I Am All That Is Left Of My Mother.

Embed from Getty Images

It has become harder to write about my mom each Mother’s Day, when she is no longer here and there is nothing new to say. “Just start making stuff up,” Editor/Husband suggested. “Tell them about the time she taught you to throw the knuckleball.” That is the only baseball you will read about here today. The rest of this is true.

I am all that is left of my mother.

I was the only one. The one-and-only child, who was, if I’m being honest, something of an accident … coming late to a father who didn’t think children fit with his plans and a mother who was, I guess, good whichever way maternity went.

To my credit, I seem to have ingratiated myself into their lives, so I rarely felt like an afterthought.




My mom’s been gone 14 years now. Saying “been gone” makes it easier, doesn’t it? To say she’s been dead 14 years seems so cold. So final. She’s been gone – just out to do some shopping or spending time in her garden. It’s so much easier that way.

But, as the years go by, I find that my memories of her have become blurry, as most memories do with time. I remember fewer events that we shared. Instead, I simply feel her. The presence of her inside me.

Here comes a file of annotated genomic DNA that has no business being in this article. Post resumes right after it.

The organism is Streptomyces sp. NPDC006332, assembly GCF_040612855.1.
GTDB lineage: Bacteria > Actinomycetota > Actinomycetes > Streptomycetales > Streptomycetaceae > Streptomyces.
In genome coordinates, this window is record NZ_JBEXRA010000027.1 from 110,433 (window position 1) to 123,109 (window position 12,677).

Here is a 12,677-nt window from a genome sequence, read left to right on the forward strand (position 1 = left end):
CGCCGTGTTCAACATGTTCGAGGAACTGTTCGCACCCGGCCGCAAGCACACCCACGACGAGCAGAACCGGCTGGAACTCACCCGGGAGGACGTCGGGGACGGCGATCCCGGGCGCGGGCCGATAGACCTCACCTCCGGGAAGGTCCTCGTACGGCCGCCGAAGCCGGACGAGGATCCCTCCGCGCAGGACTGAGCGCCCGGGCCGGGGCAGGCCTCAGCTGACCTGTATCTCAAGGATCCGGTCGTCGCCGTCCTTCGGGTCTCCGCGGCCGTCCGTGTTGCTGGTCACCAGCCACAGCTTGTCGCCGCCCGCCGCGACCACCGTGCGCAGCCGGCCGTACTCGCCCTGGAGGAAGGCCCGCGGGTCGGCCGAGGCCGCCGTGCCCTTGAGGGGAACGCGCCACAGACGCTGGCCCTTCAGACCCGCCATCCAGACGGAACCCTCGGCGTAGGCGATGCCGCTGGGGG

If it’s late in the day and I’m feeling especially weary, I will look in the mirror and see her looking back at me. She carried a lot of hurt and pain. She earned her weariness. She looks back at me from the mirror when I’m weary from much more mundane things.

She would worry, I think, that I look tired and that I haven’t bothered to put on makeup for most of the past year. “A little makeup,” she would say, “would brighten you up and hide those dark circles.”

I inherited some of her good traits – but not her best ones. And, I inherited some of her bad traits – but not her worst ones.

I am an amalgam of not-the-best and not-the-worst of my mother.

I’m all that’s left of her.

Can I tell you about her? Continue reading

Everyone Knew Her As Babe

Dear Mom,

If you were still around, I wonder what you’d think about how things are today. I bet you’d be sitting at the kitchen table with that bemused look on your face that seemed to say, “How did I end up surrounded by so many idiots?” You wouldn’t roll your eyes. You wouldn’t say a word. You’d just have a look. That look. That look of bemused and deep, utter disappointment. You’d take another sip of coffee and not say a word.

You wouldn’t believe the mess we’re in these days, Mom. I’m rationing flour like it’s gold dust. I overbought eggs – just in case those are in short supply next. I rarely leave my house and when I do I have to wear a mask.

I know how you worry, Mom. But, really, don’t.  I promise you, the cats are ok.

I miss you. I love you.